Trump's Tax Plan: An Overview
Kelvey Vander Hart, Fiscal Policy Contributor
As of Tuesday night, our new President-Elect is Donald J. Trump. Love him or hate him, the man will be our President come January 2017, and it is important that we understand what plans and policies he would like to implement.
One of the biggest focuses of Trump’s campaign was the economy. He made promises throughout his campaign that he was going to lower taxes, close loopholes, and make things function well for the hardworking families across America. He specifically hit on four key points. This list from his campaign website states them clearly:
- Reduce taxes across-the-board, especially for working and middle-income Americans who will receive a massive tax reduction.
- nsure the rich will pay their fair share, but no one will pay so much that it destroys jobs or undermines our ability to compete.
- liminate special interest loopholes, make our business tax rate more competitive to keep jobs in America, create new opportunities and revitalize our economy.
- Reduce the cost of childcare by allowing families to fully deduct the average cost of childcare from their taxes, including stay-at-home parents.
Throughout the next month, we will detail each of these points individually, explaining exactly how the President-Elect wants to achieve each of them and what their fiscal impact would be. However, we must begin by taking in some of the more notable statements from Mr. Trump on the economy and jobs in order to get an overview of his opinion.
n an address made to the New York Economic Club in September, Mr. Trump stated,
“Look no further than the city of Flint, where I just visited. The jobs have stripped from this community, and its infrastructure has collapsed. In 1970, there were more than 80,000 people in Flint working for GM – today it is less than 8,000. Now Ford has announced it is moving all small car production to Mexico. It used to be cars were made in Flint and you couldn’t drink the water in Mexico. Now, the cars are made in Mexico and you can’t drink the water in Flint. We are going to turn this around.”
rior to this, Mr. Trump had addressed the Detroit Economic Club in August.
“Under my plan, no American company will pay more than 15% of their business income in taxes. Small businesses will benefit the most from this plan. Hillary Clinton’s plan will require small business to pay as much as three times more in taxes than what I am proposing, and her onerous regulations will put them totally out of business. I am going to cut regulations massively.
Our lower business tax will also end job-killing corporate inversions, and cause trillions in new dollars and wealth to come pouring into our country – and into cities like Detroit. To help unleash this new job creation, we will allow businesses to immediately expense new business investments.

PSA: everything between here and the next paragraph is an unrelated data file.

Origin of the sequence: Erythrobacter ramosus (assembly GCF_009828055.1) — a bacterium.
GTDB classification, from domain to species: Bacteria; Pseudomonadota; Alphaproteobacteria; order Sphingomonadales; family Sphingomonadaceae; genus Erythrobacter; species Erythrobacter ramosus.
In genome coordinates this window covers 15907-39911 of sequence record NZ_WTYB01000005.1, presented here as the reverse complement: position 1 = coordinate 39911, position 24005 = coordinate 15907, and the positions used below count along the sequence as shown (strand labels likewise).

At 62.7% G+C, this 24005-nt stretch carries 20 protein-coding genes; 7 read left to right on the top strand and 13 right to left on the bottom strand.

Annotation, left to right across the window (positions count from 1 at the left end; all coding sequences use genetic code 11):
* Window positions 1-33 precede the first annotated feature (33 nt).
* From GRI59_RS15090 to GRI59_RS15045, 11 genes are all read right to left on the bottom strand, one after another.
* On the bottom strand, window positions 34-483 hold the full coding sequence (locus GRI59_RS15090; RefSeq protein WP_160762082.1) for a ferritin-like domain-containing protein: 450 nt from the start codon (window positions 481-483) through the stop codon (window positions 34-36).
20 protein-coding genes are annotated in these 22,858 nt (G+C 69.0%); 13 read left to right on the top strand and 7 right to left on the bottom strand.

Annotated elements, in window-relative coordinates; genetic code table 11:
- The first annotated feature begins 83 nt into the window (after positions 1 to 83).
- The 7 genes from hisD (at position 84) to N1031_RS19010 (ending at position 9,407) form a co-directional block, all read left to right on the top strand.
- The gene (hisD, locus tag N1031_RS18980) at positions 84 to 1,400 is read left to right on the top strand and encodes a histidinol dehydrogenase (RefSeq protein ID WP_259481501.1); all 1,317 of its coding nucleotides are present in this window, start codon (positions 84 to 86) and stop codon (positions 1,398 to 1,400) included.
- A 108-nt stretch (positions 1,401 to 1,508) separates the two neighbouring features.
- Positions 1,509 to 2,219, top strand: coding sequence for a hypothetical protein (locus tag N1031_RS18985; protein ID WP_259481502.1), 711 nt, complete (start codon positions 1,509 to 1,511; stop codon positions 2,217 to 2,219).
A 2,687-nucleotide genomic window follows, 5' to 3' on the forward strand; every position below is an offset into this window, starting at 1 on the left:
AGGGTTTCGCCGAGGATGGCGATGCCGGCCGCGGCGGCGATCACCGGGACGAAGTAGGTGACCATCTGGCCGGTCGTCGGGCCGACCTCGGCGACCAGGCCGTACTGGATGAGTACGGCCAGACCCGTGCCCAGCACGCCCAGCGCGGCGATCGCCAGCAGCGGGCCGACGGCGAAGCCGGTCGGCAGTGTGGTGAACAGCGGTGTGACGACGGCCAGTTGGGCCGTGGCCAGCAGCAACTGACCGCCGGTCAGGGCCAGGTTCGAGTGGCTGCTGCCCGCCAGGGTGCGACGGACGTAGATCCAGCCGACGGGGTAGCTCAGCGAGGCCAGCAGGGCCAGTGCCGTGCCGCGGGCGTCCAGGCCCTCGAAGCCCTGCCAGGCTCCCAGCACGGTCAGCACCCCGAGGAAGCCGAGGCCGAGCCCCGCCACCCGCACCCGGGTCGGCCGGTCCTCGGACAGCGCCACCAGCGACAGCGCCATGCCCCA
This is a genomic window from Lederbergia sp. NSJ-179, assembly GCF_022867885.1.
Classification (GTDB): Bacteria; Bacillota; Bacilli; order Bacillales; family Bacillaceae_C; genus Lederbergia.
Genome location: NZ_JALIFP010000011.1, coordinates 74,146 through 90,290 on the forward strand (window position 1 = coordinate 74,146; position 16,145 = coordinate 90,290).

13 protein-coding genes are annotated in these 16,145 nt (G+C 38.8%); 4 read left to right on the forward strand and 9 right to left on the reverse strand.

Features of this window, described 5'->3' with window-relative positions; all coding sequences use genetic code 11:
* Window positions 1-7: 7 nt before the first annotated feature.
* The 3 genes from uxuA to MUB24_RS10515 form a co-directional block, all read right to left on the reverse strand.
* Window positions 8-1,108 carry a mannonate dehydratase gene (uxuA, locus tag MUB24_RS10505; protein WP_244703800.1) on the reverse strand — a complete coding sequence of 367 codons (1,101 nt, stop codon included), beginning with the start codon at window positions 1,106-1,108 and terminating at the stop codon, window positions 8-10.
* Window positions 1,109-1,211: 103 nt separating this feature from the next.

No one will gain more from these proposals than low-and-middle income Americans...
We are also going to bring back trillions of dollars from American businesses that is now parked overseas. Our plan will bring that cash home, applying a 10 percent tax. This money will be re-invested in states like Michigan.
Finally, no family will have to pay the death tax. American workers have paid taxes their whole lives, and they should not be taxed again at death – it’s just plain wrong. We will repeal it.”
Veering away from these speeches and into what has been said on a debate stage, Trump discussed business taxation during the first nominee debate on Monday, September 26th.
“Under my plan, I'll be reducing taxes tremendously, from 35 percent to 15 percent for companies, small and big businesses. That's going to be a job creator like we haven't seen since Ronald Reagan. It's going to be a beautiful thing to watch.”
During the final debate on October 19th in Las Vegas, Trump spoke up about NAFTA.
“We are bringing our jobs back. I'm going to renegotiate NAFTA. And if I can’t make a great deal, then we’re going to terminate NAFTA and we're going to create new deals that are going to terminate it we're going to make a great trade deal And if we can't, we’re going to go separate ways because it has been a disaster. And cut taxes massively-we’re going to cut business taxes massively. They’ll start hiring people. We’re going to bring the two and a half trillion dollars that is offshore back into the country. We are going to start the engine rolling again because right now our country is dying at a one percent GDP.” [Transcript from NPR]
There is more that could be sifted through, but the point is made clear. Donald Trump has made some bold economic claims. As we unpack the specifics of his tax and economic plans throughout the next few weeks, we will see what action these goals require so that we will be able to hold the President accountable if he does not follow through.
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